Turnover is an organizational level outcome of interest to organizations as it can represent the loss of highly valued employees as well as organizational resources such as time and money. Organizations are interested in selecting and retaining their high potential (HiPo) employees and consequently invest valuable resources into selecting and developing these individuals. Unfortunately, many organizations are failing to see a return on their investments in HiPo programs due to high rates of turnover for these valuable employees. This study seeks to address and understand this issue through integrating various literatures and then applying analyses that take a temporal approach. Results demonstrate that personality and developmental experiences are significantly related to the likelihood of turnover at any given point in time. Both formal and informal development were predictive of turnover, but these effects was found to diminish over time. Further, the pattern and strength of the relationship between personality, leadership, gender, and turnover varied depending on the type of analysis, the way time was accounted for in the analysis, and whether voluntary and involuntary turnover were considered together or separate. These results demonstrate that accounting for time influences the results and inferences that can be drawn from analyses and highlight the need for greater care and specificity when testing organizational theories.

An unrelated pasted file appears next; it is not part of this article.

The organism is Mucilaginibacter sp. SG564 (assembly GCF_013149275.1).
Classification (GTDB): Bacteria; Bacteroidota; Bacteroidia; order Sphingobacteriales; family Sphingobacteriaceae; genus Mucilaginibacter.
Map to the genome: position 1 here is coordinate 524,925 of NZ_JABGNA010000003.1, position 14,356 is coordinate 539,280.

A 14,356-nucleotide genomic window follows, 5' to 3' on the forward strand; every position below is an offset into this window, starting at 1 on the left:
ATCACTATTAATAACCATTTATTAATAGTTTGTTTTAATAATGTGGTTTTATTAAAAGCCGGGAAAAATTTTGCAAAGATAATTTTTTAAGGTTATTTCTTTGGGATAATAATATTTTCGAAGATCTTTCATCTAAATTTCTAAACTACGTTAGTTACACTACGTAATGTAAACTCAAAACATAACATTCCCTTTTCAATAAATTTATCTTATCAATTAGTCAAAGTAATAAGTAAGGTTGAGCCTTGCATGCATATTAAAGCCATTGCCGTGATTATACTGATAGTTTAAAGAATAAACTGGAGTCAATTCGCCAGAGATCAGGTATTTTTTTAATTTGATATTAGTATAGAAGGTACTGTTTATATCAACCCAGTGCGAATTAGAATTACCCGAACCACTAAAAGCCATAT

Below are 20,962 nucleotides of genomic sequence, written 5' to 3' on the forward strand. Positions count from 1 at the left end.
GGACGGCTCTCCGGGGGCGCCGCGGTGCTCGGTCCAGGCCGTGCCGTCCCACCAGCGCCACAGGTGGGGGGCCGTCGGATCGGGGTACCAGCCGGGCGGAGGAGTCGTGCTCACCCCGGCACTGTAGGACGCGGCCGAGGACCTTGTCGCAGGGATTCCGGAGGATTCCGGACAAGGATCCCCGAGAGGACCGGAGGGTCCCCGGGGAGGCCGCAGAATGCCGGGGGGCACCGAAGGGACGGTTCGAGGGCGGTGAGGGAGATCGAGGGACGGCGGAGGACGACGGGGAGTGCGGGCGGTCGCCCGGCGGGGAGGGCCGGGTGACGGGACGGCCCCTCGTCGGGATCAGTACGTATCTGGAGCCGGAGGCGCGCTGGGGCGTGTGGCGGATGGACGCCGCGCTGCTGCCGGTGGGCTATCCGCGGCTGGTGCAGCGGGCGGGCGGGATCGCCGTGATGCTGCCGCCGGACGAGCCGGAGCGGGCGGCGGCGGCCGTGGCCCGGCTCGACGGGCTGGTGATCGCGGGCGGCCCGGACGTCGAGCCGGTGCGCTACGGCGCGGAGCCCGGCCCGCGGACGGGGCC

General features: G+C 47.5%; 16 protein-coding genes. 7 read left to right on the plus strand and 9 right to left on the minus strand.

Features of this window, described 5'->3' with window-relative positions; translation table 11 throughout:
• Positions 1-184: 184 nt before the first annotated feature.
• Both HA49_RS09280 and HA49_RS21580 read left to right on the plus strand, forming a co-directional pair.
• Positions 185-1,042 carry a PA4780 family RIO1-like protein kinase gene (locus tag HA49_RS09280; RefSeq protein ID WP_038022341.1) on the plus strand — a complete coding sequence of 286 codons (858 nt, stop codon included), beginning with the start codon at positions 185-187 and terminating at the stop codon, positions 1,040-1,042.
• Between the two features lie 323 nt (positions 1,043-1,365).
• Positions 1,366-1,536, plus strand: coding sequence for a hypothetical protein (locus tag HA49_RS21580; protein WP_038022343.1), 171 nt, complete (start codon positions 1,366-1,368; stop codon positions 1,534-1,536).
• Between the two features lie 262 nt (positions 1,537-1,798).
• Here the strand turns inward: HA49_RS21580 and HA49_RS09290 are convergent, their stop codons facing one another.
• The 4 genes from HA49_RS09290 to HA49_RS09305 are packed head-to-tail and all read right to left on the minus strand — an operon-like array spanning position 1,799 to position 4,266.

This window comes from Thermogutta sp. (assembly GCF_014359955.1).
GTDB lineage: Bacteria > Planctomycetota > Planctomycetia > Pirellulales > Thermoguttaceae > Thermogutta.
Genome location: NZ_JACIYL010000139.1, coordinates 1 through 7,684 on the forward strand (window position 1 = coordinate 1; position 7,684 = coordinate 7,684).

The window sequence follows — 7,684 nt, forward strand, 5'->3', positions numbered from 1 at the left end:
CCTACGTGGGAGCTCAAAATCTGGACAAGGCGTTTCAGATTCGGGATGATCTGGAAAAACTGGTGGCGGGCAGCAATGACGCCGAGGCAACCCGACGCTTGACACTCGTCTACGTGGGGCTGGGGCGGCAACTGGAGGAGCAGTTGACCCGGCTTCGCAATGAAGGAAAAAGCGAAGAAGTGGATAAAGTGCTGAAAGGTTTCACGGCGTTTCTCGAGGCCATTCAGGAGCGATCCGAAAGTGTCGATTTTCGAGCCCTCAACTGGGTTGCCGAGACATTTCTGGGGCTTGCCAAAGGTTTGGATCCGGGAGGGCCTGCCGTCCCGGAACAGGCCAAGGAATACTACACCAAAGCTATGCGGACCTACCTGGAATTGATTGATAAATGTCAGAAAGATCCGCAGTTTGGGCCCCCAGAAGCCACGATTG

|Advisor:||Costanza, David P.|
|Commitee:||Offermann, Lynn R., Shaughnessy, Stefanie P.|
|School:||The George Washington University|
|School Location:||United States -- District of Columbia|
|Source:||DAI-A 79/08(E), Dissertation Abstracts International|
|Subjects:||Statistics, Psychology, Organizational behavior|
|Keywords:||High-potentials, Leadership, Research methods, Survival analysis, Turnover|
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